Certainly environmental problems are there but Chinese government is working on it and it is close to controlling it.

India is in deep water owing to debt. The bulk of debt is a yardstick to measure where a country stands on poverty cum prosperity scale.

India’s external debt is much higher at $485 billion in comparison to its GDP of $1.87 trillion whereas China’s total external debt is only $874 billion for a $10 trillion economy. In this regard, two factors are noteworthy: not only Indian economic statistical figures about recent growth are less than those of Chinese if compared with per capita income, GDP and annual growth rate of two countries, but the figures provided by Indians forexports are hugely exaggerated.

The detractors maintain that in the field of science and technology, China is a sterile land where no innovation can emerge. This is again a misconception. Tsinghua University recognized as MIT of China, located in Beijing and modelled after Thomas Jefferson University and Soviet Union’s Higher education centres, is undergoing a process of adaptation with the aim of improving academic standards, promotion and expansion of research. Around 2004, the project 985 in which 39 important universities participated, project 211 and the high level Innovation Talents Project were launched and remarkable improvement was recorded in the disciplines of higher education. The total number of research papers this year at this Chinese university are greater in number than MIT’s!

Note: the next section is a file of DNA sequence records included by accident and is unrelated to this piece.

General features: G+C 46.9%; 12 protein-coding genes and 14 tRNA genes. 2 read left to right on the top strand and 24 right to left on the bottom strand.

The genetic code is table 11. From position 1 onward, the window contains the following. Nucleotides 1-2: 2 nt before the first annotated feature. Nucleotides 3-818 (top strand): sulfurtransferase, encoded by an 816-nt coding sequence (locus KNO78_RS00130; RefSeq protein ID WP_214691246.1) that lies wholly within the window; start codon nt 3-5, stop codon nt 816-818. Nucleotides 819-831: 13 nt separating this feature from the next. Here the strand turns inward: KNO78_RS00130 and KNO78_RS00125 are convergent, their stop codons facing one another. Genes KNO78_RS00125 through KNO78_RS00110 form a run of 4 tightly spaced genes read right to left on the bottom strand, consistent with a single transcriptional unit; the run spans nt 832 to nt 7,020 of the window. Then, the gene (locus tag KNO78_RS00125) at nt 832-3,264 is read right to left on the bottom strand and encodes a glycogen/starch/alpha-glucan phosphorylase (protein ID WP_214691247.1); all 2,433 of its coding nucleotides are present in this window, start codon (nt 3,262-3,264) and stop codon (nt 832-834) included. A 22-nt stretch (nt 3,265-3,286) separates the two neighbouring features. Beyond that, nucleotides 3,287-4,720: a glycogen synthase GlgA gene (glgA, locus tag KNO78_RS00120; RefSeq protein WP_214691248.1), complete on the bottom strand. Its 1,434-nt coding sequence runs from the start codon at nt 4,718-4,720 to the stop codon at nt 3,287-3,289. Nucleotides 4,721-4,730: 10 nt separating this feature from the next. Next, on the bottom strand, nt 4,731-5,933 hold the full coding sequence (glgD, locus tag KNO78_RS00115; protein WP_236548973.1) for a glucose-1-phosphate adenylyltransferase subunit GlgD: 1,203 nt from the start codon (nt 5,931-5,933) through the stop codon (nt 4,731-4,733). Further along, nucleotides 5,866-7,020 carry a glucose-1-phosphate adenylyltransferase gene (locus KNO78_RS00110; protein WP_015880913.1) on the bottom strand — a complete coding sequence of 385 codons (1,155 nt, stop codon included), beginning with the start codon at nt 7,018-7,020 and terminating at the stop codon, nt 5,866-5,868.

China has also secured Combat Drone technology. It is a nuclear missile power, not to forget its capability in conventional war. The borders in Tibet are well-protected. Chinese have properly been responding to provocative actions by the US and her allies in South China Sea. In this age of nuclear diplomacy, China is a strong combination of global strategy, military and economic strength. At the same time, China today can give economic joltsby devaluing its currency or pushing its gold in the market. In certain situation, jolting capacity is more lethal than one strong stroke.